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WhyMe
Post subject: Kingdom of PortugalPosted: April 6th, 2017, 11:12 pm
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DISCLAIMER

I’ve been playing with this idea for some time and eventually wrote some text I liked and made a few drawings. It covers about 12 years of history (from 1908 to 1920) of Portugal and focuses mainly on the country’s naval doctrine. Unfortunately I have no idea if this AU is going to be developed any further but there’s a chance I’ll draw some original designs in SB scale and perhaps a few seaplanes in FD scale. Feel free to comment and share your thoughts :)

POINT OF DIVERGENCE

The Lisbon Regicide of 1908 ended up differently: infante Manuel, the youngest son of King Carlos I, was killed along with his father but the prince Luis Filipe survived suffering only a slight concussion (the assassin’s bullet grazed his forehead leaving a nasty scar above the left eyebrow). He was crowned as the new king Luis II soon after and right away started a course of political reforms aimed at restoration of the Portuguese Monarchy and her former glory. As a result of that the parliamentary dictatorship was replaced with a more democratic government and the Carbonaria, who were blamed for the assassination, got completely outlawed and underwent serious persecution. Moreover the Treaty of Windsor was officially dissolved and restoration of the colonial empire according to the Pink Map was announced. It was quite a risky move but it allowed Portugal to acquire political and more importantly financial aid from Germany, who was interested in weakening British positions in Africa.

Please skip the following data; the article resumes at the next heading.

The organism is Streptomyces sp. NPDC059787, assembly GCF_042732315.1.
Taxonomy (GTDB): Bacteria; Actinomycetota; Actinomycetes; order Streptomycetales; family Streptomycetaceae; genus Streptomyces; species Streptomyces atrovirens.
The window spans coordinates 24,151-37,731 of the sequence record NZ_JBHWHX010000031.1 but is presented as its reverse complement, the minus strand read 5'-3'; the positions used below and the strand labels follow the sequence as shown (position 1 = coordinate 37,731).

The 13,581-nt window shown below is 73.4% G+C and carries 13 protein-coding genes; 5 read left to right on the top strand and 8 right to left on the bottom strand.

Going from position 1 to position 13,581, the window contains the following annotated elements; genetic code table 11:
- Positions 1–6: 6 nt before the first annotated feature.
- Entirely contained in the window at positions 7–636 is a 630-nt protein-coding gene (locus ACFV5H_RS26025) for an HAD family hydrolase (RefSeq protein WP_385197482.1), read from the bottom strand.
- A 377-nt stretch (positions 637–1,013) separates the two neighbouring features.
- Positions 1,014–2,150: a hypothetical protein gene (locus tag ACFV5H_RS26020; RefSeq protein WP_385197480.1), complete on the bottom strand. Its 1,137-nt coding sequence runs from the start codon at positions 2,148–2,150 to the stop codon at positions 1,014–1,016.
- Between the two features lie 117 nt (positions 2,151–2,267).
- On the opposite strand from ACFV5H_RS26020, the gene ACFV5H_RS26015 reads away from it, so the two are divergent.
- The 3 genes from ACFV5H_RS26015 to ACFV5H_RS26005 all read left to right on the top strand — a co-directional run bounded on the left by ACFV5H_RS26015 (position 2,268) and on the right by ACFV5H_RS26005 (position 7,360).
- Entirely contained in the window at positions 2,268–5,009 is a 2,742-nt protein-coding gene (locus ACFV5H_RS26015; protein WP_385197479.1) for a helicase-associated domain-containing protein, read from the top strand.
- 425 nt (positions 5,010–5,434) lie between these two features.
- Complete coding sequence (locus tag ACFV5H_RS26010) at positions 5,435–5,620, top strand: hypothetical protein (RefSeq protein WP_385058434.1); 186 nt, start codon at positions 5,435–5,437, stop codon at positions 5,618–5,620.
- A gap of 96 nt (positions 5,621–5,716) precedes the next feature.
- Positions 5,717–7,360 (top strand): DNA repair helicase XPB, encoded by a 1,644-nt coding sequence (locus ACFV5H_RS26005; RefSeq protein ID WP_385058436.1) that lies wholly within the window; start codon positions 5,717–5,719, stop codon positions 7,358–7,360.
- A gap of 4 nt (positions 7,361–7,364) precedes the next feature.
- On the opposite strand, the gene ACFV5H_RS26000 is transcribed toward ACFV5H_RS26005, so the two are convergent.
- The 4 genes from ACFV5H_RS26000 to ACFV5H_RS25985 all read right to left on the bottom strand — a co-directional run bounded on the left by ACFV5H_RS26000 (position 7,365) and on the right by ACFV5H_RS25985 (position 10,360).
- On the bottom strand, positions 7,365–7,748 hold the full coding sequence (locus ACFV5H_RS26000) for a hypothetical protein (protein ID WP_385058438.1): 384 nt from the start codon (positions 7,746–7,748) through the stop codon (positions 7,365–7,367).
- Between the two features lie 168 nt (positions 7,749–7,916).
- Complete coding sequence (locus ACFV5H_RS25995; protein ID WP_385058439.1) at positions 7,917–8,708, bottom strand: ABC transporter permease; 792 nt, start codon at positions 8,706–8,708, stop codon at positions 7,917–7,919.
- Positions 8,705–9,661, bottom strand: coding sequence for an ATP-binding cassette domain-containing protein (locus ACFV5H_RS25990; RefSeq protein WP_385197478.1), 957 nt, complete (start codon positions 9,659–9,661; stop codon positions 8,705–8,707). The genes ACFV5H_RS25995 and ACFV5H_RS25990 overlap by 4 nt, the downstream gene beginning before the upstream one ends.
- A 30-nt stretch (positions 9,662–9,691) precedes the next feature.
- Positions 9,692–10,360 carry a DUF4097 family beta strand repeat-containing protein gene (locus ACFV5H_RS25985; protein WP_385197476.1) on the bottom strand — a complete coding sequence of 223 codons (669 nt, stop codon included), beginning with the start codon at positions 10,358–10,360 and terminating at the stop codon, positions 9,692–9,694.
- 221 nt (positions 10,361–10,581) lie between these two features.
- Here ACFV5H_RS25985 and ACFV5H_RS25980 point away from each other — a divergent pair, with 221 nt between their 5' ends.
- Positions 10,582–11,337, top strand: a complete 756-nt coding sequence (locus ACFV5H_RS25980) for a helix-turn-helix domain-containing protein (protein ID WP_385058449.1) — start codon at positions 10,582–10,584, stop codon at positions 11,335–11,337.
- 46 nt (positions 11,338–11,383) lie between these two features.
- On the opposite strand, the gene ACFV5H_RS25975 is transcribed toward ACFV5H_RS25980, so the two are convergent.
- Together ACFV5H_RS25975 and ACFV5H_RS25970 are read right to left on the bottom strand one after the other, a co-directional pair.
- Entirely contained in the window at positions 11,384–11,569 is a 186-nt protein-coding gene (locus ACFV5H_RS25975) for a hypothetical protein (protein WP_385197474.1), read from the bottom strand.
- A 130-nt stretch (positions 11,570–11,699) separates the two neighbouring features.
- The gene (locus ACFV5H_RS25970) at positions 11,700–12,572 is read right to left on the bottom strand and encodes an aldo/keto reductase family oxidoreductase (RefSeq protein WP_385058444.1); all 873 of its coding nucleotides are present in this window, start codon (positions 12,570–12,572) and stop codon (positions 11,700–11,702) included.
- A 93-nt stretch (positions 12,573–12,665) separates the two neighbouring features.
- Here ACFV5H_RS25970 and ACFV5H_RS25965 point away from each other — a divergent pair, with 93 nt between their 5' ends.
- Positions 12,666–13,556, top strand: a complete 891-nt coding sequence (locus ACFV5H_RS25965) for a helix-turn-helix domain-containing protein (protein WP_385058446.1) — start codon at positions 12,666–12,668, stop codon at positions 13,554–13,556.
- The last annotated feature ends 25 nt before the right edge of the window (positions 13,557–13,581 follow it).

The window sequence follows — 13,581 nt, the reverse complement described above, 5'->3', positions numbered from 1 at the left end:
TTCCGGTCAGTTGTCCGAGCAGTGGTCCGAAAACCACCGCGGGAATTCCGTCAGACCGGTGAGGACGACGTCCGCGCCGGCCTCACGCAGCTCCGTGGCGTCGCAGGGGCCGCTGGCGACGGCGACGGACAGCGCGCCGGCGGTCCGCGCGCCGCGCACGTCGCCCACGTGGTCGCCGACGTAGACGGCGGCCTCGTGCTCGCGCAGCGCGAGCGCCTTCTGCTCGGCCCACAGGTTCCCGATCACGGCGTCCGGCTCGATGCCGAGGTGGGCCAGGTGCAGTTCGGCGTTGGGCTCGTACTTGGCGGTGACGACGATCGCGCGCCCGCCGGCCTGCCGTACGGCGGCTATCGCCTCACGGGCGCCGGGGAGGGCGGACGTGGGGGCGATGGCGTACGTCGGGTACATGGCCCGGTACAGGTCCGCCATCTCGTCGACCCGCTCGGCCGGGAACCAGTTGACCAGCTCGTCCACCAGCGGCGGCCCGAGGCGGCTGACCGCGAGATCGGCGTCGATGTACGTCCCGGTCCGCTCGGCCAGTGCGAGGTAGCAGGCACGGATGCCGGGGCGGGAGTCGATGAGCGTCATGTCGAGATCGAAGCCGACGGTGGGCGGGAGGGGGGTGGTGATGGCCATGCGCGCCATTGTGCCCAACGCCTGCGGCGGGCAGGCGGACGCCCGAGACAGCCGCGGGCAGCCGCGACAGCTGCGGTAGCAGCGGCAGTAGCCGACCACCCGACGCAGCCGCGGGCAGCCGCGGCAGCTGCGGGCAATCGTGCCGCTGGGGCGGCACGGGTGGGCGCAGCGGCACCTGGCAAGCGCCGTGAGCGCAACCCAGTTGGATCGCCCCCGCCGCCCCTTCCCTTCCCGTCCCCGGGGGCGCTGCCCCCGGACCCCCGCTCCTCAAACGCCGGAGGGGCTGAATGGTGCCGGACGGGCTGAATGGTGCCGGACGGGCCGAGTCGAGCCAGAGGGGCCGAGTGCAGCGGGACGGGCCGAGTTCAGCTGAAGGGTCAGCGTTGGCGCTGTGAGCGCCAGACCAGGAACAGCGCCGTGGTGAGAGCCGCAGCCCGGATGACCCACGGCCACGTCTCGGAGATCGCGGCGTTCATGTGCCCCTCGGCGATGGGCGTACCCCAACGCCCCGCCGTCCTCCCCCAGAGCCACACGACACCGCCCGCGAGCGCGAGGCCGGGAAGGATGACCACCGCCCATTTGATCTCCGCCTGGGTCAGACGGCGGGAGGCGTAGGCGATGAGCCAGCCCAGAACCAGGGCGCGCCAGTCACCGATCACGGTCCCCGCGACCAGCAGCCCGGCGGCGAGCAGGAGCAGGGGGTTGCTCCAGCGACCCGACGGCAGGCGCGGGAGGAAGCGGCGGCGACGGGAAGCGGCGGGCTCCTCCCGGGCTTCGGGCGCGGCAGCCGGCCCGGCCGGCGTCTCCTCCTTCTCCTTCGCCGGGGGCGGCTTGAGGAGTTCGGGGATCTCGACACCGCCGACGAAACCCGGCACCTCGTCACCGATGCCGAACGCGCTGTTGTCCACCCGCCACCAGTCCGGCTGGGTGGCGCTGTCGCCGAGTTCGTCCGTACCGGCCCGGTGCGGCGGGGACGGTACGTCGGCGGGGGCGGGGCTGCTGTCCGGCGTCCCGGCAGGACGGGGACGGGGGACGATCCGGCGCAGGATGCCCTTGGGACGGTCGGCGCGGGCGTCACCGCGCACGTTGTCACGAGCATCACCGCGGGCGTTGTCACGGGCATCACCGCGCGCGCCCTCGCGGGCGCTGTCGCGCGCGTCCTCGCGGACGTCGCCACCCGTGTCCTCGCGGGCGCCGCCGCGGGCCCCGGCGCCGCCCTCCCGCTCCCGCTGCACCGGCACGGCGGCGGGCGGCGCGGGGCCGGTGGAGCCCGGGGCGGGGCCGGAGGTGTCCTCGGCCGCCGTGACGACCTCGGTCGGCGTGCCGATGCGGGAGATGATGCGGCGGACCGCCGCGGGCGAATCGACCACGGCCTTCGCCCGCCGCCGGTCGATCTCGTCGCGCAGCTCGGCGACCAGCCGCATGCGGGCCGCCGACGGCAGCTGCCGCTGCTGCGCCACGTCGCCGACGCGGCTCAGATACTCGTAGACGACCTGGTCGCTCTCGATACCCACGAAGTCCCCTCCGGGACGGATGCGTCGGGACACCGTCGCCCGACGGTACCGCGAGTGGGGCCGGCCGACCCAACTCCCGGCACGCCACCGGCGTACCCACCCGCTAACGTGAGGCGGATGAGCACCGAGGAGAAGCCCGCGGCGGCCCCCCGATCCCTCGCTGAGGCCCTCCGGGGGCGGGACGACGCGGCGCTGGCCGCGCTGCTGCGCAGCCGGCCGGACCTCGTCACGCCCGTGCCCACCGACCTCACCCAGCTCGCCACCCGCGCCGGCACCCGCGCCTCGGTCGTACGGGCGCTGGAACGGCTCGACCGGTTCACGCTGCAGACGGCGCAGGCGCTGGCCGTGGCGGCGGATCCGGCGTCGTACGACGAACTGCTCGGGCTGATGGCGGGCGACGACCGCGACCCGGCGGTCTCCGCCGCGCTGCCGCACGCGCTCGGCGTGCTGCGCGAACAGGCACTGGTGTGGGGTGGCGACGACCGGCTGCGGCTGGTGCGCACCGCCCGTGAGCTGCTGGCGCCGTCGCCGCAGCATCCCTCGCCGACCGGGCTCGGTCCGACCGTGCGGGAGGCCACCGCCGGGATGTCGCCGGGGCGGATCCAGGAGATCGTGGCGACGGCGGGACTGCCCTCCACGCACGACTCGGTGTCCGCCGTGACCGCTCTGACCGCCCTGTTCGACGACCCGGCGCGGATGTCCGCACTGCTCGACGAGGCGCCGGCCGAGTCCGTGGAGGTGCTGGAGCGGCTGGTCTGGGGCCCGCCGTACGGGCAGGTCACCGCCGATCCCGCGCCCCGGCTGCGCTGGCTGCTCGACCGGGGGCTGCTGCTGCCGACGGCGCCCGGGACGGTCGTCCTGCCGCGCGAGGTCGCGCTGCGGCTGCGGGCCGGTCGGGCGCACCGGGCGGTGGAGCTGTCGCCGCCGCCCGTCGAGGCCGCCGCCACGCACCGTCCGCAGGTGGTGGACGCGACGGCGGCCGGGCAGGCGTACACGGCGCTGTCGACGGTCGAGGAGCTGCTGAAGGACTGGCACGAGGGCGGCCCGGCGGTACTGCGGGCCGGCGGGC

Thanks to these actions and the fact that unlike his brother Manuel King Luis II had many supporters among the high-ranking military officers, the Portuguese Republican Party never really came to power and the 1910 revolution didn’t happen. On the contrary, patriotic and monarchist movements became extremely popular because of the confrontation with Britain in Africa. Portuguese volunteers armed with modern rifles and machine-guns (timely provided by the Germans) gushed into North-West Rhodesia to harass the British expeditionary forces in attempt to kick the “treacherous Brits” out of the “primordially Portuguese” territories. However the conflict didn’t develop into a full-scale war mostly because the British were preoccupied with Kaiserliche Marine flexing its muscles in the North Sea.
In the meantime intensive German-Portuguese negotiations resulted in a pact of friendship between the two nations. During his first official visit to Germany King Luis met Kaiser’s youngest daughter Victoria Louise who was quite intrigued by the young monarch with a scar. Since then the two kept exchanging correspondence and paying occasional visits to each other and soon enough announced their engagement. The wedding took place in Lisbon in 1913 and became one of the largest gatherings of European royalty before World War I began a year later. Kaiser Wilhelm II presented the newlyweds with a recently constructed steam turbine yacht named after the bride which became the new Portuguese royal yacht replacing the british-built “Amelia”. It was a loaded political gesture that didn’t go unnoticed by the press: the world’s largest newspapers declared Portugal a pro-German nation.